Tea Types

What is Tea?
Tea comes in hundreds of forms; it’s a cultural phenomenon worldwide, and as such, how it’s prepared results in various styles.
There's quite a bit to break down, from the usual green and black teas to more recent Yerba Mate and herbal infusions. Luckily, it’s far less complicated than it seems on the outside - so let’s clarify a few things.

Tea 101: Each Tea, Explained

There are ten general styles of tea - though there are complications with that statement already (we know, we know — bear with us). First, let’s talk about real tea vs. “tea-like drinks.” 

All “real” tea comes from the Camellia sinensis plant; while each of the traditional styles varies in preparation and which parts of the plant they use, this is a shared link between styles. Other “teas,” such as Yerba Mate, Rooibos, Guayusa, and herbal infusions, aren’t technically teas —they’re blends of various herbs and plants.

Now, let’s start with “real” tea:

Tea: Camellia Sinensis Subtypes

White Tea

White tea is the most gentle flavor of all teas from the Camellia sinensis shrub. It uses the early buds and leaves from each plant and can only be harvested for a handful of weeks; in comparison to other teas, white tea is one of the most limited in availability and production.

The most sought-after white teas from Portal Tea include our Rose and White Peony blends and Chrysanthemum Blossom Silver Needle Tea. Each has varying floral, sweet, and fruity notes though they’re equally incredibly refreshing and light.

Black Tea

Black tea is, along with green tea, the most commonly grown and consumed tea in the world. It has one of the more robust flavor profiles out of all styles of tea, though this varies heavily based on the type of tea and preparation. Most black teas are fire or pan-roasted, allowing oxidation and, more importantly, a richer flavor and color. 

Our most popular black teas include classic Assam, Ceylon, and NW Earl Grey. The former is a rich, malty Irish Breakfast-style tea; the middle is a mildly sweet and full-bodied Sri Lankan tea, and the latter is a classic blend of bergamot oil and luxurious black tea.

Green Tea

Green tea is the other most commonly grown tea. It varies drastically in preparation and style, depending on its home country, though one thing remains the same - green tea is generally harvested from younger tea tree leaves.  The flavor profile of green teas can vary greatly, offering grassy, herbaceous notes and nutty, floral notes alike.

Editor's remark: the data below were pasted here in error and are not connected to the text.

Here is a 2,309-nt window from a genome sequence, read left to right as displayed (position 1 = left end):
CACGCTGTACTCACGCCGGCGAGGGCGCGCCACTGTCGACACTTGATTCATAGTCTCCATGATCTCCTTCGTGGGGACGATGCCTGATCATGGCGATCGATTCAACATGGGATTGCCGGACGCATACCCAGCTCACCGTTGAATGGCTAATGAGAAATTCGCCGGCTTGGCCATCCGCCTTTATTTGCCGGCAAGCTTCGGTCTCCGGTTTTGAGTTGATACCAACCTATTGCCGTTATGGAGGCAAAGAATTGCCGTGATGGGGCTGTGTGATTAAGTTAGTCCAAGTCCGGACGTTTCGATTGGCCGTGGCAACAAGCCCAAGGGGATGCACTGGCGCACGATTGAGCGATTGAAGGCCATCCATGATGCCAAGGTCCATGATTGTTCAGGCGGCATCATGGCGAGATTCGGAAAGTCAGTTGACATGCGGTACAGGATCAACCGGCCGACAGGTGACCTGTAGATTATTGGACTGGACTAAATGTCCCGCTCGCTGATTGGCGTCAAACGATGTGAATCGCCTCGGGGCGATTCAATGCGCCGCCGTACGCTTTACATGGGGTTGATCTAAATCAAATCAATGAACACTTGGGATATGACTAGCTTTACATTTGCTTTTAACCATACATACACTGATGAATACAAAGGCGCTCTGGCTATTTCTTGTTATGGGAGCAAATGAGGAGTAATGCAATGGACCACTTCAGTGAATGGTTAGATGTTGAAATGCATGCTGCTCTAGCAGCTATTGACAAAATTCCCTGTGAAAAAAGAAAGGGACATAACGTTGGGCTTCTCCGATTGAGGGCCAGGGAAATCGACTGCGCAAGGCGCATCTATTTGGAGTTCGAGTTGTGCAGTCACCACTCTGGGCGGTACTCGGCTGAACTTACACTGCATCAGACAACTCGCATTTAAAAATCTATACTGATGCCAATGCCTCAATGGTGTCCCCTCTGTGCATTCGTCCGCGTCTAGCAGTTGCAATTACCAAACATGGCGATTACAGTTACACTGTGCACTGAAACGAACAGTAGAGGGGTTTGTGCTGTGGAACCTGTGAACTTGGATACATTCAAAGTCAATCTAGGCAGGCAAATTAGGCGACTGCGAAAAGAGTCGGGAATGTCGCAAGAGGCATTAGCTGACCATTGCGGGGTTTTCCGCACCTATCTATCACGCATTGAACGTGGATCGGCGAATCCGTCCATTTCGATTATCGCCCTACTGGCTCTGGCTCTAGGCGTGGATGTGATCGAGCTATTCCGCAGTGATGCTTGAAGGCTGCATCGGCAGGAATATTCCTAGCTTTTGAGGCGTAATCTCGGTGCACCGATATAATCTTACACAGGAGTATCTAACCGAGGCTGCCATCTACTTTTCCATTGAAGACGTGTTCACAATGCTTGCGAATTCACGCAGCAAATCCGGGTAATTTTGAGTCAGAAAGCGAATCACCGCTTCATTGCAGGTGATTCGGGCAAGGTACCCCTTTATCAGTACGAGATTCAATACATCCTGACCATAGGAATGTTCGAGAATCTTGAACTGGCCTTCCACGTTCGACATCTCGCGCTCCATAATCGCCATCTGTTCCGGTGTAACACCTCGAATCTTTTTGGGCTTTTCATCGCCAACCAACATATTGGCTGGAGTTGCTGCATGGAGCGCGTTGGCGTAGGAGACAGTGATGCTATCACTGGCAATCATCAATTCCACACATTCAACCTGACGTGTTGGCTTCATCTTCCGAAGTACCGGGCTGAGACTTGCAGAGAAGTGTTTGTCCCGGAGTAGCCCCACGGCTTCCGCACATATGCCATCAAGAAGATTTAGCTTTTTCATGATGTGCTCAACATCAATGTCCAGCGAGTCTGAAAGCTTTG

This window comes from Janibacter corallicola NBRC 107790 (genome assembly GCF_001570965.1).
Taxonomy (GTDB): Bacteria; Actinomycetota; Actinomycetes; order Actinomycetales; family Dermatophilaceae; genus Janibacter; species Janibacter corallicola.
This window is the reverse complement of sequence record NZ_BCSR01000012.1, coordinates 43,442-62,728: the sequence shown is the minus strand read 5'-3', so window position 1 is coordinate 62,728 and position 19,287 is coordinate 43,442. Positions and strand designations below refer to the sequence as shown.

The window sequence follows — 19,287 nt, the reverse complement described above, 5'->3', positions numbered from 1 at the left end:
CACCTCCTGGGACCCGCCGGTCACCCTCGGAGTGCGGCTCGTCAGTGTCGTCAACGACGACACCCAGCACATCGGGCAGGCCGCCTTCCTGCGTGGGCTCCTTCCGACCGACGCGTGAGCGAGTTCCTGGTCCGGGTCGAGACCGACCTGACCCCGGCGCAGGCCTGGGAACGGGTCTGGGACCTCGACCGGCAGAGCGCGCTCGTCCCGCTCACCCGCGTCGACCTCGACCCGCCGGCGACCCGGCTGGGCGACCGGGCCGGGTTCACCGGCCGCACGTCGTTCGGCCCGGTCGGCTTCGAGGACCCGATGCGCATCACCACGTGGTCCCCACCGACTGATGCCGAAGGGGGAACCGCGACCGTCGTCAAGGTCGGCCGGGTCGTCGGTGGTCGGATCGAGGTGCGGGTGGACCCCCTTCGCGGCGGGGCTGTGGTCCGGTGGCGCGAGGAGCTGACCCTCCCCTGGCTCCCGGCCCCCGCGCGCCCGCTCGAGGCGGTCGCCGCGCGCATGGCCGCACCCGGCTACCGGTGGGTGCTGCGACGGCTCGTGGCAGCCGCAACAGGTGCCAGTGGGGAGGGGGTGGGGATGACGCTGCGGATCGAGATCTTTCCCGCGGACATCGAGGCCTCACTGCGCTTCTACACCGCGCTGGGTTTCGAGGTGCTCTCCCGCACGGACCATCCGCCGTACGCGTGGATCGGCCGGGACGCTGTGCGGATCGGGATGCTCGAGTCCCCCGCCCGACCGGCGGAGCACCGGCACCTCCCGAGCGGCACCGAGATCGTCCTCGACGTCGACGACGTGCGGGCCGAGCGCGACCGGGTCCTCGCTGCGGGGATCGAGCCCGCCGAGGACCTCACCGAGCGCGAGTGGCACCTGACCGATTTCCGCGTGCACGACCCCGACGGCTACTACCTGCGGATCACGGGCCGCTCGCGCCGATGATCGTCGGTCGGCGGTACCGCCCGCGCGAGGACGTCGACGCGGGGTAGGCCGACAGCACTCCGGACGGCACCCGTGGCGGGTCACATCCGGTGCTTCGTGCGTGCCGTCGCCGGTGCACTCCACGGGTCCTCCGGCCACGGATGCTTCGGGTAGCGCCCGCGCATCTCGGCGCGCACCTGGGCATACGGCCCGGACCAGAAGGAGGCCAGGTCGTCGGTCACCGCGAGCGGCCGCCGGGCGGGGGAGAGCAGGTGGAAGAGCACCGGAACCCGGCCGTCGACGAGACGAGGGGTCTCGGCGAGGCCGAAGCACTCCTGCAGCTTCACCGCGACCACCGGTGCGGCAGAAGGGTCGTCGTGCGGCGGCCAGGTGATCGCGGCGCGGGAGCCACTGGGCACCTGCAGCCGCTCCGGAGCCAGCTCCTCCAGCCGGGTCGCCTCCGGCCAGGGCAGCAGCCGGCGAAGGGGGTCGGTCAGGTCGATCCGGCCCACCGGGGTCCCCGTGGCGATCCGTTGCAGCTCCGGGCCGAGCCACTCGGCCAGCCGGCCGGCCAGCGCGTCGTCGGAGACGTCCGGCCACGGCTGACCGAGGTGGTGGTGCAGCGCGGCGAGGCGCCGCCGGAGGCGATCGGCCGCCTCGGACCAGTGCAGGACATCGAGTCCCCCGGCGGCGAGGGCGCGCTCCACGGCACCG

Our most popular green teas include our classic Gyokuru, Gunpowder, and Dragon Pearl Jasmine blends. Dragon Pearl Jasmine Tea is a delicate, floral flavor reminiscent of white tea. In contrast, the Gyokuro and Gunpowder variants (from the same plant and leaves) are entirely different in flavor profile, aroma, and appearance, offering woody, smoky, and umami flavor profiles that change as the tea steeps.

Oolong Tea

Oolong tea is a Chinese and Taiwanese tea subtype that combines green and black tea (at least in terms of preparation). Oolong tea uses leaves that are less oxidized than black tea and more oxidized than green tea, resulting in a highly variable flavor profile. Additionally, oolong teas generally have a different mouthfeel than other teas, boasting an almost buttery flavor and texture.

Some oolong teas have fruity and floral notes, while others are more rich and malty in taste. Most oolong teas will have some level of grassy notes, though they will be far less noticeable than those in green tea. 

Our most popular oolong teas include our Bao Zhong oolong and the Iron Goddess of Mercy blends. The former is a sweet, buttery, and earthy combination of addicting flavors, while the latter tastes of ripe fruit with earthy undertones that balance the more floral initial taste.

Puer Tea

Puer tea (also known as Pu er or Pu-erh) is a post-fermented Chinese tea named after the city of the same name. These replace the oxidation process that most teas undergo with a long-term (often upwards of 30 years) fermentation. While a shorter-term, more modern process allows the fermentation to occur far more quickly, puer teas vary significantly in aroma, flavor, and appearance, often evolving their taste over time.

Our Ancient Puer and Ginger Puer blends are among Portal Tea’s most popular puer teas. The former is incredibly rich and earthy, boasting a depth of flavor that’s quite difficult to replicate. At the same time, the latter is bolstered with ginger and orange peel to grant some more delicate flavors to balance out the robust maltiness of its puer base. 

Tea: Non-Camellia Brews

This is where things get interesting. While the most commonly sought teas are listed above, many regional styles are growing in popularity. A common theme shared across all subtypes is the (often regional) belief in their medicinal properties across cultures worldwide. 

While the science behind these claims is constantly evolving, the truth remains that the antioxidants and vitamins present in many of these brews are always welcome. And let’s be honest - they taste great, too (so we can forgive the technicalities).

Chai Blends

Chai blends come from India and often use black tea blended with multiple spices and milk to create a rich, complex, and creamy latte-like hot beverage. While most chai blends make use of Indian Assam black tea, it’s not necessary; what makes chai is the blend of spices.